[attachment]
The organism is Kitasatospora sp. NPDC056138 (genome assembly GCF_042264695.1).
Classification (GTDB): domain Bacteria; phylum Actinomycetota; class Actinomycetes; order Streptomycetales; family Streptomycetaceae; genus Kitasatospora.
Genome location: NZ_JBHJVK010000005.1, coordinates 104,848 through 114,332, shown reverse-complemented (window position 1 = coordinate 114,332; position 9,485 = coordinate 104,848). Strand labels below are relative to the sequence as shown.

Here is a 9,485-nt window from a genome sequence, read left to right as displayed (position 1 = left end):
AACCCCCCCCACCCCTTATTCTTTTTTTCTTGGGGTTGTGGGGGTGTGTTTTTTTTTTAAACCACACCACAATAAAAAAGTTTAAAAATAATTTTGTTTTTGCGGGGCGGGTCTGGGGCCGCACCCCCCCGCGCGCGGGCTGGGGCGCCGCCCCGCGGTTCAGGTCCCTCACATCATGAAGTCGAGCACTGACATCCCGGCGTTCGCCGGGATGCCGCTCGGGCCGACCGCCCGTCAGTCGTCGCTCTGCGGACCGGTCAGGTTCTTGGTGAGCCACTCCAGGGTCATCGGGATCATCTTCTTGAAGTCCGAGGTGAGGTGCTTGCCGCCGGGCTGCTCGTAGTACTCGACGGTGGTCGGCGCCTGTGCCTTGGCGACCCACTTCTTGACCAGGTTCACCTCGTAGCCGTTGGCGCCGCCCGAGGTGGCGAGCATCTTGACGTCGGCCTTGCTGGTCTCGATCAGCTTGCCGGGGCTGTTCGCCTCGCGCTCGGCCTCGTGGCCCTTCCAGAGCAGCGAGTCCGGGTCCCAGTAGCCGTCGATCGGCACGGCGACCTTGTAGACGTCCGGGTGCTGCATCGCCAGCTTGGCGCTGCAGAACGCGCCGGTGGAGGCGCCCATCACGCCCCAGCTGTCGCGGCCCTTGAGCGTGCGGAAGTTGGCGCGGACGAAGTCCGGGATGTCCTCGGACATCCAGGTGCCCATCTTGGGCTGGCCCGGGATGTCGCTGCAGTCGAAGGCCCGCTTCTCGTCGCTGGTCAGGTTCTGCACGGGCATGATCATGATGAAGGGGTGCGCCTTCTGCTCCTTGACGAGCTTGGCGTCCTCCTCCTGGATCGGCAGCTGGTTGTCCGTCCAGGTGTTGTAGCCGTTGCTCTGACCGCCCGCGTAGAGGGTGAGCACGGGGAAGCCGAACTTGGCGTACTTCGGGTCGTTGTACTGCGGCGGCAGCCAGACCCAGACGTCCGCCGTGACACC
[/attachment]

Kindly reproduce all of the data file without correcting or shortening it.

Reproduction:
The organism is Kitasatospora sp. NPDC056138 (genome assembly GCF_042264695.1).
Classification (GTDB): domain Bacteria; phylum Actinomycetota; class Actinomycetes; order Streptomycetales; family Streptomycetaceae; genus Kitasatospora.
Genome location: NZ_JBHJVK010000005.1, coordinates 104,848 through 114,332, shown reverse-complemented (window position 1 = coordinate 114,332; position 9,485 = coordinate 104,848). Strand labels below are relative to the sequence as shown.

Here is a 9,485-nt window from a genome sequence, read left to right as displayed (position 1 = left end):
AACCCCCCCCACCCCTTATTCTTTTTTTCTTGGGGTTGTGGGGGTGTGTTTTTTTTTTAAACCACACCACAATAAAAAAGTTTAAAAATAATTTTGTTTTTGCGGGGCGGGTCTGGGGCCGCACCCCCCCGCGCGCGGGCTGGGGCGCCGCCCCGCGGTTCAGGTCCCTCACATCATGAAGTCGAGCACTGACATCCCGGCGTTCGCCGGGATGCCGCTCGGGCCGACCGCCCGTCAGTCGTCGCTCTGCGGACCGGTCAGGTTCTTGGTGAGCCACTCCAGGGTCATCGGGATCATCTTCTTGAAGTCCGAGGTGAGGTGCTTGCCGCCGGGCTGCTCGTAGTACTCGACGGTGGTCGGCGCCTGTGCCTTGGCGACCCACTTCTTGACCAGGTTCACCTCGTAGCCGTTGGCGCCGCCCGAGGTGGCGAGCATCTTGACGTCGGCCTTGCTGGTCTCGATCAGCTTGCCGGGGCTGTTCGCCTCGCGCTCGGCCTCGTGGCCCTTCCAGAGCAGCGAGTCCGGGTCCCAGTAGCCGTCGATCGGCACGGCGACCTTGTAGACGTCCGGGTGCTGCATCGCCAGCTTGGCGCTGCAGAACGCGCCGGTGGAGGCGCCCATCACGCCCCAGCTGTCGCGGCCCTTGAGCGTGCGGAAGTTGGCGCGGACGAAGTCCGGGATGTCCTCGGACATCCAGGTGCCCATCTTGGGCTGGCCCGGGATGTCGCTGCAGTCGAAGGCCCGCTTCTCGTCGCTGGTCAGGTTCTGCACGGGCATGATCATGATGAAGGGGTGCGCCTTCTGCTCCTTGACGAGCTTGGCGTCCTCCTCCTGGATCGGCAGCTGGTTGTCCGTCCAGGTGTTGTAGCCGTTGCTCTGACCGCCCGCGTAGAGGGTGAGCACGGGGAAGCCGAACTTGGCGTACTTCGGGTCGTTGTACTGCGGCGGCAGCCAGACCCAGACGTCCGCCGTGACACC